If you haven't seen On Any Sunday, you should. It's one of the best.



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  14. #14
    Kbiker BCKRider's Avatar
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    Quote Originally Posted by MCMXCIVRS View Post
    BC has joined those ranks too. I get the motive behind the law; wanting to nail the idiots who want to stunt ride sitting on the tank or standing on the tail while doing wheelies out on the public roads. Sadly, it has the unfortunate effect of also restricting a legitimate riding technique. All the same, I'm not too worried about any cops out in the backroads where I do and will continue to stand up on the pegs a great deal.

    AKBeemer, keep practising the braking and shifting, it does get easier. I'm not highly proficient at it, but can do it well enough now. It also helps to have the levers set up at the proper height which is near to level with the top of the peg.
    REALLY? I must phone the cops and find out how the law actually reads. It WOULD make sense that if your butt is off the seat, your feet must be on the pegs and vice versa, but simply standing up is illegal? When I phone, I'll also ask if anyone in BC has been arrested since June 1 for wearing the "wrong" helmet.

    I'm starting to get the point of the helmet-wearing riders who vehemently oppose helmet laws. Maybe the slope is more slippery than I thought.
    Doug
    1992 K100RS

  15. #15
    Back in the Saddle mcmxcivrs's Avatar
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    Quote Originally Posted by BCKRIDER View Post
    REALLY? I must phone the cops and find out how the law actually reads. It WOULD make sense that if your butt is off the seat, your feet must be on the pegs and vice versa, but simply standing up is illegal? When I phone, I'll also ask if anyone in BC has been arrested since June 1 for wearing the "wrong" helmet.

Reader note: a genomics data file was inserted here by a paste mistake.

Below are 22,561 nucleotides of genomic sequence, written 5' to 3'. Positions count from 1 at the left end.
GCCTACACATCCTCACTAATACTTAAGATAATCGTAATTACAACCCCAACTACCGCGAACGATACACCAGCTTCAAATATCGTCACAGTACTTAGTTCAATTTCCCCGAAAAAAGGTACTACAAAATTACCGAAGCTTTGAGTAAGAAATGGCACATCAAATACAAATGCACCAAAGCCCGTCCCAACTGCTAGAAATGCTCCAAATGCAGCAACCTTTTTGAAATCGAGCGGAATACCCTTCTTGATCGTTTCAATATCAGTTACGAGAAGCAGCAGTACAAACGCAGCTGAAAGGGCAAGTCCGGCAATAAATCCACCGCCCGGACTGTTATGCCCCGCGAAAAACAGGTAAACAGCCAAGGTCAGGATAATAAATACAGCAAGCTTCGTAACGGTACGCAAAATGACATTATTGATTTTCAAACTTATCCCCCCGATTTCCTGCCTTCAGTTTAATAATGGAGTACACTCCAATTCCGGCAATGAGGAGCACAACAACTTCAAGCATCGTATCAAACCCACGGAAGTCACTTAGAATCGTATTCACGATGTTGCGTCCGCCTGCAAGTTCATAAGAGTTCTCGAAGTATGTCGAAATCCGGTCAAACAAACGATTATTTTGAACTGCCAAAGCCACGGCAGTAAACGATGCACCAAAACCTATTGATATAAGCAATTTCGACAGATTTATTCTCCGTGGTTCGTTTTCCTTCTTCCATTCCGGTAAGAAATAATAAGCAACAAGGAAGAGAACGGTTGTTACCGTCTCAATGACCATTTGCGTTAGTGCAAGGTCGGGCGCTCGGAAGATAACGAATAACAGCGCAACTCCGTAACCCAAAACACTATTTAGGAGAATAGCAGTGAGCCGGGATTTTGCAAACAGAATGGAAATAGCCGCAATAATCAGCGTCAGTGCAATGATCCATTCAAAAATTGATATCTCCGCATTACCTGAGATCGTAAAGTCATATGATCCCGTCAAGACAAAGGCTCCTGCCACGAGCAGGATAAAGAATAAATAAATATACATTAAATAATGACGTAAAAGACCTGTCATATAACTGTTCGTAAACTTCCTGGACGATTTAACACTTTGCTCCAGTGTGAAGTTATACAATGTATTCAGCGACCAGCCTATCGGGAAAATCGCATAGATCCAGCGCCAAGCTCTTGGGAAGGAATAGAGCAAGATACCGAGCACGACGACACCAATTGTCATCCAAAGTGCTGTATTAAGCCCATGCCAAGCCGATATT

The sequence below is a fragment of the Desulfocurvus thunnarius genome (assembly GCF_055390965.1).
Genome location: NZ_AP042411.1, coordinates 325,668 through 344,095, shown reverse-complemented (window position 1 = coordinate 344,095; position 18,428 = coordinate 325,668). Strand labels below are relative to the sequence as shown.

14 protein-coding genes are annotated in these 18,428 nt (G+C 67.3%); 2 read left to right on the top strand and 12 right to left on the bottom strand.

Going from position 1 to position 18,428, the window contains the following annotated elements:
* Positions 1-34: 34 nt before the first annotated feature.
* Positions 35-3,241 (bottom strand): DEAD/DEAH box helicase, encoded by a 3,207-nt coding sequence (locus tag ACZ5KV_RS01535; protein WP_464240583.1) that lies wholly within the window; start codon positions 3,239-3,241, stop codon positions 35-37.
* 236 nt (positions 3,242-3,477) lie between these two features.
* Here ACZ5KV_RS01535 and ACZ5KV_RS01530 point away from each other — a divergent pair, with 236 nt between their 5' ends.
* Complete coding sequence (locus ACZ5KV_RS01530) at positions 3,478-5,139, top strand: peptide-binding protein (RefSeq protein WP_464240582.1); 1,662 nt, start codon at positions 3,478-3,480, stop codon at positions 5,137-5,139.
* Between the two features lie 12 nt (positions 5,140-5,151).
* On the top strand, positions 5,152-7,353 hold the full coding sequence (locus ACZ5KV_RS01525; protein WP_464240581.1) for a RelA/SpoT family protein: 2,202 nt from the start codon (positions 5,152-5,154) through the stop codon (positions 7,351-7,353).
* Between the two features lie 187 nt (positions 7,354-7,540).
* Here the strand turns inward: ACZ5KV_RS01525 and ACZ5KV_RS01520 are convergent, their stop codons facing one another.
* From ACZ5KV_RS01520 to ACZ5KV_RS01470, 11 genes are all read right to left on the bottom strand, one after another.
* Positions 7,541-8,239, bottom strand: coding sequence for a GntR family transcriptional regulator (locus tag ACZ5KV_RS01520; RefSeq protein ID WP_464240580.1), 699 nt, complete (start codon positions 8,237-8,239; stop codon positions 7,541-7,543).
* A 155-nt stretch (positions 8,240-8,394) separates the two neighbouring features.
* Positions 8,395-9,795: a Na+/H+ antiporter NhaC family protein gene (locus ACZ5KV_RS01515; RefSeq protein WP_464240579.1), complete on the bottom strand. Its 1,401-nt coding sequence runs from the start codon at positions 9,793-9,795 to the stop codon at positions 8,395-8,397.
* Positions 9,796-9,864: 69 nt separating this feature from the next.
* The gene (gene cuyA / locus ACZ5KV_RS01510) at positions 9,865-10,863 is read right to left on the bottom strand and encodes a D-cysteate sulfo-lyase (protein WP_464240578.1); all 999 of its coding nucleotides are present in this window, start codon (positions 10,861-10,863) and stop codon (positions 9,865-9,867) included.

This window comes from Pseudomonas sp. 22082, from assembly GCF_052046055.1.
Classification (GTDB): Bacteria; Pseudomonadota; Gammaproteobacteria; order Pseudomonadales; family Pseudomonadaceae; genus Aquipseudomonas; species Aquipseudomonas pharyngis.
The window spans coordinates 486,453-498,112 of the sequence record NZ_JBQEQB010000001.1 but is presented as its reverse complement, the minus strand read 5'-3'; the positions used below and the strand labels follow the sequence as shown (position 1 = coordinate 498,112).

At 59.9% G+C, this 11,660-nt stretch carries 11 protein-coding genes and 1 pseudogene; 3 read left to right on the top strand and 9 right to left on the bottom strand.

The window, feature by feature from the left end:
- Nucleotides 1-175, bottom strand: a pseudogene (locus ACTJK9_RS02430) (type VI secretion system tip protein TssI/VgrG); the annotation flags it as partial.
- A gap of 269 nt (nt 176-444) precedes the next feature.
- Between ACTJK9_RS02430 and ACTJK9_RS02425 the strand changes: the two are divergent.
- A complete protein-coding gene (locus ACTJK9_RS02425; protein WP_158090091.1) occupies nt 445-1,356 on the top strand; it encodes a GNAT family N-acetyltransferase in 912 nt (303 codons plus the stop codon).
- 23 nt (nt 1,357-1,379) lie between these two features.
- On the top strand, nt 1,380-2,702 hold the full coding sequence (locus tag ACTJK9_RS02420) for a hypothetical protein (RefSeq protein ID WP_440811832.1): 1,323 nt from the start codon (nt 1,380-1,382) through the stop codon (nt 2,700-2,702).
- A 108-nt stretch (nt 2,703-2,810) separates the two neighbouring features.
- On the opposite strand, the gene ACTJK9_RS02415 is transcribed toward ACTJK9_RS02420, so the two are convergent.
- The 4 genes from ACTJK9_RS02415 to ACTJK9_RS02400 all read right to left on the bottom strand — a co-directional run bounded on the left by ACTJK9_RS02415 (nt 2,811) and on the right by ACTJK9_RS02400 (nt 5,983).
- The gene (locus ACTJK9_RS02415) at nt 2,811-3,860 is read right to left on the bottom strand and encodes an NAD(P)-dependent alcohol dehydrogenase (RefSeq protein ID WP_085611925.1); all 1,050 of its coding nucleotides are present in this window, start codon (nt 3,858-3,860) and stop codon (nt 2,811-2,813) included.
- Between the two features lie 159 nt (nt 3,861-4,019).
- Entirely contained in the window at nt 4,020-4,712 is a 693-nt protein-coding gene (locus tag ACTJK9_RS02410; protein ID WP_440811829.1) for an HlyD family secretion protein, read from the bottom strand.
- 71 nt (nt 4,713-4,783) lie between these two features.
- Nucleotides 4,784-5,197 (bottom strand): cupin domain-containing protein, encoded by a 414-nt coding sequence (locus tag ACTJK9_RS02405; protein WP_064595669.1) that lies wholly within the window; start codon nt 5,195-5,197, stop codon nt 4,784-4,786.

I'm starting to get the point of the helmet-wearing riders who vehemently oppose helmet laws. Maybe the slope is more slippery than I thought.
    This is the section of the new BC law pertaining to remaining seated.

    194 (1) A person must not operate a motorcycle on a highway unless seated astride the driver's seat of the motorcycle.
    (2) A person, other than the operator, must not ride on a motorcycle on a highway unless
    (a) the motorcycle is designed and equipped to carry more than one person,
    (b) the other person rides
    (i) astride the permanent and regular seat if designed for 2 persons, behind the operator,
    (ii) astride another seat firmly attached to the motorcycle behind the seat occupied by the operator, or
    (iii) on or in another seat firmly attached to one side of the motorcycle, and
    (c) in the case of paragraph (b) (i) or (ii), the other person has both of his or her feet positioned on the foot pegs or floorboards of the motorcycle.
    How it reads is pretty clear and restricting. The real question for the cops would be how will it be enforced, and that may be subject to much variety I would imagine.
    Ed Miller, Calgary, AB
    2008 K1200GT, 2009 F800GS
    I can't wait to retire and have a fixed income. The one I have now is always broke.